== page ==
Bring them home NOW, President Bush, and let's see how long your mercenary army can take the heat. Summer is coming, and the Iraqis are getting more angry every day, and it is going to get hotter and hotter, both physically, and mentally, each and every day.
So here is to my brothers and sisters in the First Infantry Division, troops
that are being used as sitting ducks for $1600 a month. I love you all, and
I want you out of there now. The President says you are not occupiers. You deserve
better from your Commander In Chief. Much , much
better. Some of us know the difference between "occupiers" and "liars." George Bush, our self-proclaimed "War President" is both.
This article is dedicated to the following REAL U.S. troops, all KIA in March, 2004, in case you hadn't heard...during the OCCUPATION of Iraq:
Spc. Sean R. Mitchell 24 31 Mar 2004 1st Engineer Bn, 1st BDE, 1st Infantry Division Killed in a roadside bomb explosion near their armored personnel carrier in Habbaniyah, Al-Anbar province, west of the capital, Baghdad.
Spc. Michael G. Karr Jr. 23 31 Mar 2004 1st Engineer Bn, 1st BDE, 1st Infantry Division Killed in a roadside bomb explosion near their armored personnel carrier in Habbaniyah, Al-Anbar province, west of the capital, Baghdad.
Pfc. Cleston C. Raney 20 31 Mar 2004 1st Engineer Bn, 1st BDE, 1st Infantry Division Killed in a roadside bomb explosion near their armored personnel carrier in Habbaniyah, Al-Anbar province, west of the capital, Baghdad.
Pvt. Brandon L. Davis 20 31 Mar 2004 1st Engineer Bn, 1st BDE, 1st Infantry Division Killed in a roadside bomb explosion near their armored personnel carrier in Habbaniyah, Al-Anbar province, west of the capital, Baghdad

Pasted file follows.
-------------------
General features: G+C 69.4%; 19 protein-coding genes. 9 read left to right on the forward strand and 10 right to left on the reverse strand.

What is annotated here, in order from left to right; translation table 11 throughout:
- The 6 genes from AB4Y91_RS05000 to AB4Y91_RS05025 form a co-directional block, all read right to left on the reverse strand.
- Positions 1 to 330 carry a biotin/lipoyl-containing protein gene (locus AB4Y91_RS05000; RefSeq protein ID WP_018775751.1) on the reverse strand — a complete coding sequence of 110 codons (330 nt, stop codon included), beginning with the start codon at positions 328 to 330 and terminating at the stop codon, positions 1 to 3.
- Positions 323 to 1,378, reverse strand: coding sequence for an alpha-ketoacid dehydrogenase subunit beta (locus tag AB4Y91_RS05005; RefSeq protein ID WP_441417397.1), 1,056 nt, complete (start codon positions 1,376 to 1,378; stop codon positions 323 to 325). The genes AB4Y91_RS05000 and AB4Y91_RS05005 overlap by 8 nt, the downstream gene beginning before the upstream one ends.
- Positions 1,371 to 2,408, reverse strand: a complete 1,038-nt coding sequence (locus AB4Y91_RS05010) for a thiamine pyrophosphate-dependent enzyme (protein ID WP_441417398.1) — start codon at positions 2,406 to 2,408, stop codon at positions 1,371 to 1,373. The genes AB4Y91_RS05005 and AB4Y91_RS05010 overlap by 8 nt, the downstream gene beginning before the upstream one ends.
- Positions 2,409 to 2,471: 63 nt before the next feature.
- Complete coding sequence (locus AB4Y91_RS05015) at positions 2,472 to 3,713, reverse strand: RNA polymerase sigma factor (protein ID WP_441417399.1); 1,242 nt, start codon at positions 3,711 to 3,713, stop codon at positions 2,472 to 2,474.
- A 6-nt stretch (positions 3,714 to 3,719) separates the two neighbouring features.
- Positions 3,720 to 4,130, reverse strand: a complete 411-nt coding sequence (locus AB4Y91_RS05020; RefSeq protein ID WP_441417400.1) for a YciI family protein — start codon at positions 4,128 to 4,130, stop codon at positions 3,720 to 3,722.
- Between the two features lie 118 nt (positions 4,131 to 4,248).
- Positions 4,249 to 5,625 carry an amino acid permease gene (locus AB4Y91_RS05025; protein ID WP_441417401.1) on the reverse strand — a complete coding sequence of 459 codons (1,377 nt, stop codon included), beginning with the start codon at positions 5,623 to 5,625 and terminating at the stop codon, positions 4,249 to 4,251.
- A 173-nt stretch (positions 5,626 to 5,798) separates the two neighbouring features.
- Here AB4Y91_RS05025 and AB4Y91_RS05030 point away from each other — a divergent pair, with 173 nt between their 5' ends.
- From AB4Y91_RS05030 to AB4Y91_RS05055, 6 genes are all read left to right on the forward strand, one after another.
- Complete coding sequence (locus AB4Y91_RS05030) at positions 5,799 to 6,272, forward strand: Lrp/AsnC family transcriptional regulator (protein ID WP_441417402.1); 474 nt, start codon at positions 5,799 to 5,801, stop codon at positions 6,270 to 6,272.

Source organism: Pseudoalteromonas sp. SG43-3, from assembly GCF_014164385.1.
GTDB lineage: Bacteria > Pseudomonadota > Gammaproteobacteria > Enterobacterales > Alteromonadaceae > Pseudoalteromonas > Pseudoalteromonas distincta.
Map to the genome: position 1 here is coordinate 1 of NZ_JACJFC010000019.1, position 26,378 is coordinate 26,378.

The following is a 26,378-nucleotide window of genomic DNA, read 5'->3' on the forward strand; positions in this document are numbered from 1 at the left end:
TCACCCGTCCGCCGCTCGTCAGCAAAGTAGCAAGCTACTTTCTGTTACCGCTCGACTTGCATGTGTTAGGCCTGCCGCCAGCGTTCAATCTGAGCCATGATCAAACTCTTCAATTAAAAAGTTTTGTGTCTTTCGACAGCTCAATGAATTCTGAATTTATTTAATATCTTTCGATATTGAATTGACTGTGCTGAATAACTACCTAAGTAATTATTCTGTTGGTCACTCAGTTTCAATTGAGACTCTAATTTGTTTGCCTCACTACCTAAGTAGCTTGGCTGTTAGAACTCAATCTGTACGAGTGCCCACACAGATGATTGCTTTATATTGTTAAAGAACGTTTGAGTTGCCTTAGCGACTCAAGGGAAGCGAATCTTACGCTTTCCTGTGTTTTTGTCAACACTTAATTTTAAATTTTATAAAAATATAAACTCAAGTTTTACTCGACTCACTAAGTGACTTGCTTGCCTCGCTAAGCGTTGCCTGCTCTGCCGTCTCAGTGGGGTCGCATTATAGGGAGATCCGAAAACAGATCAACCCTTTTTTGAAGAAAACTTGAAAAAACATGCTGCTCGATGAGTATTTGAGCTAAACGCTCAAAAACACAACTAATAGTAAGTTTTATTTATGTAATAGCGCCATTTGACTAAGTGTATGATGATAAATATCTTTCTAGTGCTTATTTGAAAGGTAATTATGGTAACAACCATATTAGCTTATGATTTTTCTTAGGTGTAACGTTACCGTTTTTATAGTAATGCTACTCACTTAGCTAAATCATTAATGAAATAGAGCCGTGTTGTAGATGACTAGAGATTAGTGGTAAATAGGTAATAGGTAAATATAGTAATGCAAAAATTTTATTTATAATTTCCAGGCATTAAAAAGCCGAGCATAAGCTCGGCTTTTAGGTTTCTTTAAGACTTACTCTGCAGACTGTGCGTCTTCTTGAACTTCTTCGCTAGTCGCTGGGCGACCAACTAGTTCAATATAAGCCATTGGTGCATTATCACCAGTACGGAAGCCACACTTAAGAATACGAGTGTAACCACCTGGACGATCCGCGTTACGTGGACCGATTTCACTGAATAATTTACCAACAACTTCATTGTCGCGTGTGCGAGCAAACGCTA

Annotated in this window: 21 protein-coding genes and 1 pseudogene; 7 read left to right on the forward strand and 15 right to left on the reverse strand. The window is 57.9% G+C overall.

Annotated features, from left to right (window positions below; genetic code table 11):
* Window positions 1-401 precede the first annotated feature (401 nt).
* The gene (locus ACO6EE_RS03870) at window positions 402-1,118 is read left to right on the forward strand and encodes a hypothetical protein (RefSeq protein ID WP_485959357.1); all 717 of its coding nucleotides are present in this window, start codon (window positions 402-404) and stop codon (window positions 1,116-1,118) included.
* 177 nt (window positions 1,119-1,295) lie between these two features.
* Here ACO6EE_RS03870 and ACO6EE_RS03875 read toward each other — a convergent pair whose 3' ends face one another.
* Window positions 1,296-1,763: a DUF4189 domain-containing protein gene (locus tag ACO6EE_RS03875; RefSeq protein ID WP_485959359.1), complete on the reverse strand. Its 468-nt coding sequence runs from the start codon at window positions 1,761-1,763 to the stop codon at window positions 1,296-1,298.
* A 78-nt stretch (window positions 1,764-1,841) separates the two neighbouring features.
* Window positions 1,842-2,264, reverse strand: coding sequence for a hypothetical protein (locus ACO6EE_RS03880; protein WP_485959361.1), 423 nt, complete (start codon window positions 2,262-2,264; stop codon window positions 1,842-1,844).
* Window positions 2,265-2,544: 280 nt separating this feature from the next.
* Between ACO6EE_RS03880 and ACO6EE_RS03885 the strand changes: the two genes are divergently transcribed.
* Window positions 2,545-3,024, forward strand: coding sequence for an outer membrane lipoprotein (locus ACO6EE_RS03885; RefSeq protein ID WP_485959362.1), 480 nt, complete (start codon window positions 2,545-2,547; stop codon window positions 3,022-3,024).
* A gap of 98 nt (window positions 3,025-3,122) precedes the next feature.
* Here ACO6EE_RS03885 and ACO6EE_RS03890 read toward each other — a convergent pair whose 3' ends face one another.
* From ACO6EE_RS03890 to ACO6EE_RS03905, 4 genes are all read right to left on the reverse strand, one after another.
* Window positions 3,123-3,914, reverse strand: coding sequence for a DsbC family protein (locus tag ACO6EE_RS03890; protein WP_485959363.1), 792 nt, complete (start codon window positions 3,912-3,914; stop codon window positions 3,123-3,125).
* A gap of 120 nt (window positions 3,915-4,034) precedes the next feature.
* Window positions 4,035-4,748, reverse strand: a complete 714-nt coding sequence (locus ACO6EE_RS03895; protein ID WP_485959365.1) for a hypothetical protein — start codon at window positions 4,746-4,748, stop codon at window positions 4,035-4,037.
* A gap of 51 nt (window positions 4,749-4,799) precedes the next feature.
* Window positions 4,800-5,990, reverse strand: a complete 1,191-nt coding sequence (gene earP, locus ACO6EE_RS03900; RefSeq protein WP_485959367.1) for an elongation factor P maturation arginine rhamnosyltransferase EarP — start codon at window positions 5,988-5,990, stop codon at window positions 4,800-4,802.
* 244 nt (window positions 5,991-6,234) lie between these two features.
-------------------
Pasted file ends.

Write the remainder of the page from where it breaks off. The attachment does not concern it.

1st Lt. Doyle M. Hufstedler 25 31 Mar 2004 1st Engineer Bn, 1st BDE, 1st Infantry Division Killed in a roadside bomb explosion near their armored personnel carrier in Habbaniyah, Al-Anbar province, west of the capital, Baghdad
Sgt. 1st Class Richard S. Gottfried 42 9 Mar 2004 1st Division Support Command, 1st Infantry Division Vechicle Struck by improvised explosive device in Tampa, Iraq
Staff Sgt. Joe L. Dunigan Jr. 37 11 Mar 2004 1st Bn, 16th Infantry Bde, 1st Infantry Division Improvised explosive device during convoy escort northeast of Habbiniyah
Spc. Christopher K. Hill 26 11 Mar 2004 1st Bn, 16th Infantry Bde, 1st Infantry Division Improvised explosive device during convoy escort northeast of Habbiniyah
Capt. John F. Kurth 31 13 Mar 2004 1/18th Infantry, 1st Infantry Division Patrol encountered an improvised explosive device in Tikrit Spc. Jason C. Ford 21 13 Mar 2004 1/18th Infantry, 1st Infantry Division Patrol encountered an improvised explosive device in Tikrit
Spc. Tracy L. Laramore Spc. 30 17 Mar 2004 1/18th Infantry Regiment Died of injuries sustained when his Bradley Fighting Vehicle went over an embankment and flipped over in the river in Baji, Iraq
Pfc. Jason C. Ludlam 22 19 Mar 2004 2/2nd Infantry Regiment, 1st Infantry Division Electrocuted in Ba'qubah, Iraq, while laying telephone wires.
Spc. Clint Richard Matthews 31 19 Mar 2004 1/18th Infantry Regiment Died in Baji, Iraq, from injuries sustained when his Bradley Fighting Vehicle went over a 60-foot embankment and flipped over on March 17
Pvt. Dustin L. Kreider 19 21 Mar 2004 1/26th Infantry Regiment, 1st Infantry Division Killed by friendly fire during a unit weapon test-firing incident
May you never be forgotten, and may you rest in peace. I can only apologize
for your Commander In Chief and for our "free press".